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Two concerns of health providers at the institution are (1) misuse of the services by the public : an information booth in the waiting area of the Pharmacy has therefore been established in an attempt to encourage more effective use of the Ambulatory Services (2) Sick children being taken to the GPC by an older sibling Health providers are very disturbed because they are neither sure they are elic iting accurate histories nor that basic information relative to n ecessary action leading to quick restoration of the sick child's health is being understood and acted on. This latter i s a concern of health providers throughout the system and has been the topic of more than one radio programme Comments? Michael Newton Ambulance Dept. Most outstanding male athlete P.M.H. Sports Day, Nov. 1986 -Presentation Nov. 1986. Ms. Eureka Delancey PHYSIO-Dept. Most outstanding female athlete P.M.H. Sports Day, Nov. 1986. FROM THE FAMILY ISLANDS *Dr. H Patel has assumed duties as Medical Officer in the newly created district of Steventon, Exuma. He will also be responsible for the Exuma Cays. Seven new clinics are proposed for the following areas under a Health Infrastructure Project between the National Insurance Boord and the Ministry of Health ore: Mangrove Cay, Fresh Creek and Nicholls Town in Andros; Simms, Long Island; Marsh Harbour, Abaco; Port Home, Cat Island; Majors Cay, Crooked Island -in an effort to further upgrade the range of health services available to residents in the Family Islands and in pursuance of the stated goal of Health For All By the Year 2000 (HFA/2000) through the medium of Primary Health Care. *CN. Barbara HEPBURN, Marsh Harbour, Abaco had the unenviable pleasure of delivering triplets, two boys and a girl, prematurely in late October, 1986. The boys weighed 4 lbs 12 ozs and 41bs. 6 ozs.; the girl 3 lbs. Mother and babies were transferred to New Providence shortly afterwards where the triplets remained in hospital for some time. Nurse Hepburn reported that they were all "doing well". *TCN Gloria STRACHAN, Rock Sound, Eleuthero, reported that a Clean-up Campaign was scheduled for late November in anticipation of clean and aesthetically pleasing surroundings for Christmas. *Do you know that there are twenty health districts throughout the Family Islands? A Medical Officer resides in the following areas. Grand Bahama, Andros, Eleuthera three each island; Exuma, Abaco, Long Island two each island; Cat Island, Acklins, Bimini and Berry Islands, one each island VITAL STATISTICS Births Staff Midwife H. DILLETTE, a daughter. Staff Nurse Sherene ROLLE a son, born on 2 8 Jan uary, 1987. Staff Nurse V. SAUNDERS a daughter also born on 28 January, 1987. All nurses work at the Rand Memorial Hospital, Grand Bahama Senior House Officer, PMH Earl CAMPBELL. SN Patrice KING of the DNS a daughter, October, 1986. SN Lola KNOWLES, School Health Services, a son, November, 1986 Mrs. Angela COLEBROOK, Secretary to the Acting Deputy Chief Medical Officer, a son in January, 1987. CN Allison Brown SANDS, Palmetto Point, Eleuthera, a daughter Cielle Alyssa, 25 February, 1987. Cielle is breast fed. She is the second child of her parents and the sixth grandchild of Mrs. Olga BROWN, Ministry of Health. 23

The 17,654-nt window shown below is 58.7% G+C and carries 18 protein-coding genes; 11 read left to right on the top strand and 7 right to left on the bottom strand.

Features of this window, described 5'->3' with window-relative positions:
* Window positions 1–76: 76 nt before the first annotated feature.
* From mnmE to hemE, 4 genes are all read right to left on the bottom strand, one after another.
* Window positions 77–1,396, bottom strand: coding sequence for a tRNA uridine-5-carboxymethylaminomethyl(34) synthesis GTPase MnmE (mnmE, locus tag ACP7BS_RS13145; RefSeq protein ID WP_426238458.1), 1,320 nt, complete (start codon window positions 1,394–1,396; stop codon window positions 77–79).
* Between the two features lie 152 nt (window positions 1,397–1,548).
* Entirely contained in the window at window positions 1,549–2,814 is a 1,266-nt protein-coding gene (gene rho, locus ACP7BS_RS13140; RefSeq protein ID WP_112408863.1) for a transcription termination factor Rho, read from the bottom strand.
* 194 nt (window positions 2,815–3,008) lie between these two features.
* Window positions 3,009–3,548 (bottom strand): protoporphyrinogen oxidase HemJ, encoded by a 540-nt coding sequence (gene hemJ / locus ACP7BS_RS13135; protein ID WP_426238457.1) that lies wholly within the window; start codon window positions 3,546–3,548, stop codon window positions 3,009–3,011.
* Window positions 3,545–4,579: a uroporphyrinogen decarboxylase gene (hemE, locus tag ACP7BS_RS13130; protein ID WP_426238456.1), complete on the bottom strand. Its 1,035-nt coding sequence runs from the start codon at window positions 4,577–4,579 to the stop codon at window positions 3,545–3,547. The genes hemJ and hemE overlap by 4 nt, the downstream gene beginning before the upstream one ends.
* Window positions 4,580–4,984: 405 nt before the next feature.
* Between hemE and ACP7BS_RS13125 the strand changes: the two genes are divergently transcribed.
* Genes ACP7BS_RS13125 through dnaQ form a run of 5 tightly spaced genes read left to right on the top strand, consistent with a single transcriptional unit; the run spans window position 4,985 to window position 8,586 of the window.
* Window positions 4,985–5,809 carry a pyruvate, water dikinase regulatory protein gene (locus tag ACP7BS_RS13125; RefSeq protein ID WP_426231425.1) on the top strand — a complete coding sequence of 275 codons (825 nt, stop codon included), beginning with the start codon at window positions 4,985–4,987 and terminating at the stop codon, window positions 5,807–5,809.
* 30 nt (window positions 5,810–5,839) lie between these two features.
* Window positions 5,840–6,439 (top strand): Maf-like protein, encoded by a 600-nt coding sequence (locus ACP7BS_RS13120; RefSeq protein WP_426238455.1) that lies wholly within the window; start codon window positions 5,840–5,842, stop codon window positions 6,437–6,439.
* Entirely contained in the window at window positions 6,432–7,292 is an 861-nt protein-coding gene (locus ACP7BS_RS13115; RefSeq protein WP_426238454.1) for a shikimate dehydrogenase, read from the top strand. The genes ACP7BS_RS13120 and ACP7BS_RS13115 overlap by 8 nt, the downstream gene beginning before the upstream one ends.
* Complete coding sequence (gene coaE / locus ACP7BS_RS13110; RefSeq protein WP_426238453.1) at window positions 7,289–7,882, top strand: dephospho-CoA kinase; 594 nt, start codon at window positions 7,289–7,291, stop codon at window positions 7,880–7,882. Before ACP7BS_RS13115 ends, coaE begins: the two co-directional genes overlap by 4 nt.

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Marriages:-Wedding bells rang for HA Anna SANDS, Dental Department PMH, and Marine Seaman Christopher RUSSELL of the Royal Bahamas Defence Force on Saturday 20 December, 1986. Anna worked for a short time in the Health Education Division before transferring to the Dental Depart ment/PMH We wish Anna and Christopher a long and mutually rewarding life together. May you grow in love, friendship and trust. Wedding bells also pealed for the following nurses at the PMH. 24 TCN Jestina TOOTE and Samuel KNOWLES 27 July, 1986. SN Carolyn THOMPSON and Rev. Keith RUSSELL 1st November, 1986. SN Jennifer SAUNDERS and Clement KING 15 November, 1986. SN Una Maria BUTLER and Garth BAIN 15th November, 1986. SN Juanita JACKSON and Roger MILLER 22 November, 1986. SN Joanna WOODSIDE and Wesley ARCHER 6 December, 1986. TCN Leathica SEYMOUR and Rev. Garnet KING 6 December, 1986 TCN Wilma PRATI RMH and Prosecutor William MOSS 25 October 1986 in Grand Bahama. Joining Hands for Health wishes these couples many years of wedded bliss. Deaths Our condolences to the following nurses at the PMH. NA Olive GIBSON on the death of her daughter, 16 December, 1986. SN lcelyn SWEETING, TCNs Eula KEMP and Yal derine JONES on the death of their mother, 5 Jan-uary, 1987. SN Beatrice ARTHUR on the death of her mother SN Linda WHITEHEAD on the death of her mother 4 January, 1987. 6 January, 1987. NO 1 The(ma FOULKES on the death of her sister 18 January, 1987. SN Veronica FERGUSON on the death of her brother 20 January, 1987. Condolences also to: SNO Maggie MOSS, CN Rosa Mae BAIN and Mis. Hannah GRAY, Health Information Unit on the death of their father, Edward GODET (Sr.) on 6th January, 1987. Mr. GODET had been ailing for some time and had lasped into a coma. He was lovingly cared for by his family at home. Mr. John THOMPSON Hospital Administrator (PMH on the death of his father, John THOMPSON, Se nior Mrs. Elizabeth SWEETING, Internal Auditor/ Accounts, Ministry of Health now in the DEHS, on the death of her mother. Dr. Perry GOMEZ, Consultant, Internal Medi6neJ Communicable Diseases on the death of his father, Mr. Reuben GOMEZ, a friend of the Health Educa tion Division District Nurse Thirzra DEAN, on the death of her father. May God grant you strength and comfort 1n your time of need